Alcoholic Addiction: A Case Study

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Addiction is a primary, chronic disease of brain reward, motivation, memory and related circuitry. Dysfunction in these circuits leads to characteristic biological, psychological, social and spiritual manifestations. This is reflected in an individual pathologically pursuing reward and/or relief by substance use and other behaviors (Definition of Addiction). My family has had their fair share of being addicted to alcohol. To this day, my grandfather talks about how he overcame an alcoholic addiction that changed his life for the better. My grandfather had a problem with drinking, and when drinking was involved, so was gambling. He would spend their money hoping that when they leave the casino, more money would be in their pockets then before. …show more content…
They play a large role in what can happen in the future to help the one with the addiction to overcome the roadblock. The National Institute on Alcohol Abuse and Alcoholism (NIAAA) also play a large role in helping with this difficult drug. The NIAAA are constantly researching programs dealing with prevention and treatment. According to Failures in Prevention by Peter E. Nathan, a Psychologist from Rutgers, 584.1 million dollars in federal funds was sent on alcohol related actions including research, intervention, treatment and rehabilitation, and prevention (459). The Federal government had provided more money than state and local governments to help further knowledge. Children of alcoholics (COA’s) are approximately four to six times as likely as the general population to develop alcohol problems. Furthermore, anxiety, depression, and externalizing behavior disorders are more common among COA’s than among children of non-alcoholics (Ellis et al. 218). Hedy Marks, a heath writer and editor from Emory University 's Rollins School of Public Health, reminds us that “People who have alcoholism or drug addiction are not "weak" or "immoral." They have a real disease that 's caused by a combination of factors, including genetics, environmental influences, and behavior”(par.3). She also said that once you understand the risk factors, you could take the steps to reduce …show more content…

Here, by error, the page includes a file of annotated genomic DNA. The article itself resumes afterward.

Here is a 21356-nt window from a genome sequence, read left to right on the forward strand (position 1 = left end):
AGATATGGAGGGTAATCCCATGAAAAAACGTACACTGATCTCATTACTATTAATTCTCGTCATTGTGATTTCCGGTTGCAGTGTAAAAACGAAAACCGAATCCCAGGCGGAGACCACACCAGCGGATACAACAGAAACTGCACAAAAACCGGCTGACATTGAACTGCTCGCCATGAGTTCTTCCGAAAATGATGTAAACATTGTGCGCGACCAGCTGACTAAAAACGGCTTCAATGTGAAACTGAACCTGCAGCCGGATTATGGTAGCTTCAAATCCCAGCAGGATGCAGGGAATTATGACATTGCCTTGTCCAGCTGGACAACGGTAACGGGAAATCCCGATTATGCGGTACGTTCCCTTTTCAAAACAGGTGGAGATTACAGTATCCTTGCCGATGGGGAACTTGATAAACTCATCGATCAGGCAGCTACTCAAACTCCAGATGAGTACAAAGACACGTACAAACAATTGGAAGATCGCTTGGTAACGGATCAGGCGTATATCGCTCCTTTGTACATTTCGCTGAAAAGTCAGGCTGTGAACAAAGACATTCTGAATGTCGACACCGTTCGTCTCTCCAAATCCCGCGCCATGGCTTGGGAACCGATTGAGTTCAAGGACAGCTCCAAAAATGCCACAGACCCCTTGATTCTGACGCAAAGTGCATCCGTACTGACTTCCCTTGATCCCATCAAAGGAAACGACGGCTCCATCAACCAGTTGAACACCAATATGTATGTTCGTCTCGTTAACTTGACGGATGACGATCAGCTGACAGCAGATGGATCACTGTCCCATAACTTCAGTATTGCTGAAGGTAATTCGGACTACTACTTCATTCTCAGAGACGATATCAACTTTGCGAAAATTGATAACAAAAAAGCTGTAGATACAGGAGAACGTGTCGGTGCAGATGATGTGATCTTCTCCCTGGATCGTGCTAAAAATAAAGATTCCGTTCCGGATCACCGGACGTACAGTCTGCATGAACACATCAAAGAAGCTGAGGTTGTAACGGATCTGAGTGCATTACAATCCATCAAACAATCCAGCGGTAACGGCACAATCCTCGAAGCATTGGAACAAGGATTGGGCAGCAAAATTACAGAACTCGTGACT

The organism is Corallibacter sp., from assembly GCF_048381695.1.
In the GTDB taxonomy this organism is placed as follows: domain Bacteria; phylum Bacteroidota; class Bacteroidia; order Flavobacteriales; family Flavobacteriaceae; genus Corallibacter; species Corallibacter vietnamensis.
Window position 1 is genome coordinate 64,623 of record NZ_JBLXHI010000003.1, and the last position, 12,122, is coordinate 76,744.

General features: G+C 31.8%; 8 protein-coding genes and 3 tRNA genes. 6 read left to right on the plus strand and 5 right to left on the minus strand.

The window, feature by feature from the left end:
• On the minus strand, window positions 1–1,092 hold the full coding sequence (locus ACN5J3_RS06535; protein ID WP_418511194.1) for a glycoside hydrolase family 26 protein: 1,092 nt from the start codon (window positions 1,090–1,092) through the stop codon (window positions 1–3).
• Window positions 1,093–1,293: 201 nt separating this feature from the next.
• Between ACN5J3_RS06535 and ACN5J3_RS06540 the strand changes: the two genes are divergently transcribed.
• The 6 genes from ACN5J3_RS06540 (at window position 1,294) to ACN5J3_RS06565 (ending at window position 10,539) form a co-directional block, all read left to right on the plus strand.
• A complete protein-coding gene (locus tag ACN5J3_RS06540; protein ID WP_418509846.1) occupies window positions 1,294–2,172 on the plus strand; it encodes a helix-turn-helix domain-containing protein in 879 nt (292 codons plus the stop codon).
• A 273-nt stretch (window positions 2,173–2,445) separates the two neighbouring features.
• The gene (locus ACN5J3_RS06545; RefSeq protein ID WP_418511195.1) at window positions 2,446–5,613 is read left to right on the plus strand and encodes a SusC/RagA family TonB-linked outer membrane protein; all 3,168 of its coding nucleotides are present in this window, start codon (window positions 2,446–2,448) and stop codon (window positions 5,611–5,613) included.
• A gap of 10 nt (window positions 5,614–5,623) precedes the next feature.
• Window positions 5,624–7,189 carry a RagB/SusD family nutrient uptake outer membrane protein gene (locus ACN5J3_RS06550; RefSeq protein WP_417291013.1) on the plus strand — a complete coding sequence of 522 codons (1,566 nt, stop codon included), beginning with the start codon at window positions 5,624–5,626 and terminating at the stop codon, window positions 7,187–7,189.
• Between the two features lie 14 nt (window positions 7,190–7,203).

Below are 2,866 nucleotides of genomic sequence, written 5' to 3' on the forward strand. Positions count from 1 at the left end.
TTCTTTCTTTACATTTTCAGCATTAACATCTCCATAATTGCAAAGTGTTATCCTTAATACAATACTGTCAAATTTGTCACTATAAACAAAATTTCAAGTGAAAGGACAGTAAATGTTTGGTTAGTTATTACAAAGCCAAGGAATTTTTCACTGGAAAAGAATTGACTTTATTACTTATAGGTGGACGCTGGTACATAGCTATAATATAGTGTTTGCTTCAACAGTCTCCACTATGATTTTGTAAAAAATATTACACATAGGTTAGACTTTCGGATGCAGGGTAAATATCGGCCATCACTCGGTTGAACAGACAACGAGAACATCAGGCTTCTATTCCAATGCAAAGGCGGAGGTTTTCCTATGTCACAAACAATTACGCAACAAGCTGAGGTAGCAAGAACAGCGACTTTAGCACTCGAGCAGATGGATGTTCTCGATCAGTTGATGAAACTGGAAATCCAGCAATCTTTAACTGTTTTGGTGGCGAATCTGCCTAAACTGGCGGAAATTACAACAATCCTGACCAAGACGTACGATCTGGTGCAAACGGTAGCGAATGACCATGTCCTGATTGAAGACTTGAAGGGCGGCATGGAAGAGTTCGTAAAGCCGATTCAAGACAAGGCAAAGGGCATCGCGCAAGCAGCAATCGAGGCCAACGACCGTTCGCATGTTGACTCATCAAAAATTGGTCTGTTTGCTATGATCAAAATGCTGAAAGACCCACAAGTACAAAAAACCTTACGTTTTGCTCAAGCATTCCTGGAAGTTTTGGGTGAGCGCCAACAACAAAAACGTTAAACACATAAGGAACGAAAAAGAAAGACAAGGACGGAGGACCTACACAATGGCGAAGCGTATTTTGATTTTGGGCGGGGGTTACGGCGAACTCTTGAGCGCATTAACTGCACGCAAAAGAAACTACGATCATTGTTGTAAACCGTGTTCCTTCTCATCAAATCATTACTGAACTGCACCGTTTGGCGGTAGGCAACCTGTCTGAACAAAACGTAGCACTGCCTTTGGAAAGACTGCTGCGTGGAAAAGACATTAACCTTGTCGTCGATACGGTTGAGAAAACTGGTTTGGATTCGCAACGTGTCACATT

“Laboratory data suggest that male children with multigenerational family histories of alcoholism are hyperactive to stress and derive greater stress response-dampening benefits from alcohol” (Psychosocial Factors in 187). There was a three-year study that observed more than 1,000 people that looked at their relationship between financial stress and drinking (187). The study showed that people that did not have to worry financially were less likely to have drinking problems unlike others that were unstable. People with high stress, that lack stress reduction skills, are more vulnerable to addiction (Horvath et. al par.3). Someone normally drinks to be able to clear their mind and not think about everything they have going on. They use drinking alcohol as their coping method instead of going to a therapist or getting help from someone else. Alcohol is a temporary relieve of stress for some and before you know it, the buzz has worn off and the problem is still there. Through studying the risk factors of an alcoholic addiction, I was able to find ways to help out my family with this rapid spreading problem. All of the risk factors can affect anyone at any time. The main way to overcome this is by not letting the past of someone define you. You are not destined to be like your family’s

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